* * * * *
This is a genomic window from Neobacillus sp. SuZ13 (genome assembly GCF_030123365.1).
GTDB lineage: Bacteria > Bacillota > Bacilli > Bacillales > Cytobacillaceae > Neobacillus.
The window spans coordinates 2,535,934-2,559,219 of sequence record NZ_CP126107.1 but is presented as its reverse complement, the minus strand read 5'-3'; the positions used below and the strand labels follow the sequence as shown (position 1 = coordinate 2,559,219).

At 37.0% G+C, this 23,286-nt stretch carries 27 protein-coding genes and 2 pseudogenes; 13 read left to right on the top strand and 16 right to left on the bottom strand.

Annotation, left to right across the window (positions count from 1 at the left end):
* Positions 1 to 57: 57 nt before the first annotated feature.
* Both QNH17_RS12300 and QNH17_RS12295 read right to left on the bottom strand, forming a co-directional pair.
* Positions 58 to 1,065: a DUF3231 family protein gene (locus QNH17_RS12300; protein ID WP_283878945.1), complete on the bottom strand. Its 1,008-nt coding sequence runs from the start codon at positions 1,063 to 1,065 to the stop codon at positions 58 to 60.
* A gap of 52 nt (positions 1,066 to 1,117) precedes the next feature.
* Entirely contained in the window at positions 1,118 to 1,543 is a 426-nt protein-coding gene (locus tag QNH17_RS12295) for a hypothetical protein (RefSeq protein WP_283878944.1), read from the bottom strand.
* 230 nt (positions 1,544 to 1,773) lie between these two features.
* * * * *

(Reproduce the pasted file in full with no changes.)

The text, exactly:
This is a genomic window from Neobacillus sp. SuZ13 (genome assembly GCF_030123365.1).
GTDB lineage: Bacteria > Bacillota > Bacilli > Bacillales > Cytobacillaceae > Neobacillus.
The window spans coordinates 2,535,934-2,559,219 of sequence record NZ_CP126107.1 but is presented as its reverse complement, the minus strand read 5'-3'; the positions used below and the strand labels follow the sequence as shown (position 1 = coordinate 2,559,219).

At 37.0% G+C, this 23,286-nt stretch carries 27 protein-coding genes and 2 pseudogenes; 13 read left to right on the top strand and 16 right to left on the bottom strand.

Annotation, left to right across the window (positions count from 1 at the left end):
* Positions 1 to 57: 57 nt before the first annotated feature.
* Both QNH17_RS12300 and QNH17_RS12295 read right to left on the bottom strand, forming a co-directional pair.
* Positions 58 to 1,065: a DUF3231 family protein gene (locus QNH17_RS12300; protein ID WP_283878945.1), complete on the bottom strand. Its 1,008-nt coding sequence runs from the start codon at positions 1,063 to 1,065 to the stop codon at positions 58 to 60.
* A gap of 52 nt (positions 1,066 to 1,117) precedes the next feature.
* Entirely contained in the window at positions 1,118 to 1,543 is a 426-nt protein-coding gene (locus tag QNH17_RS12295) for a hypothetical protein (RefSeq protein WP_283878944.1), read from the bottom strand.
* 230 nt (positions 1,544 to 1,773) lie between these two features.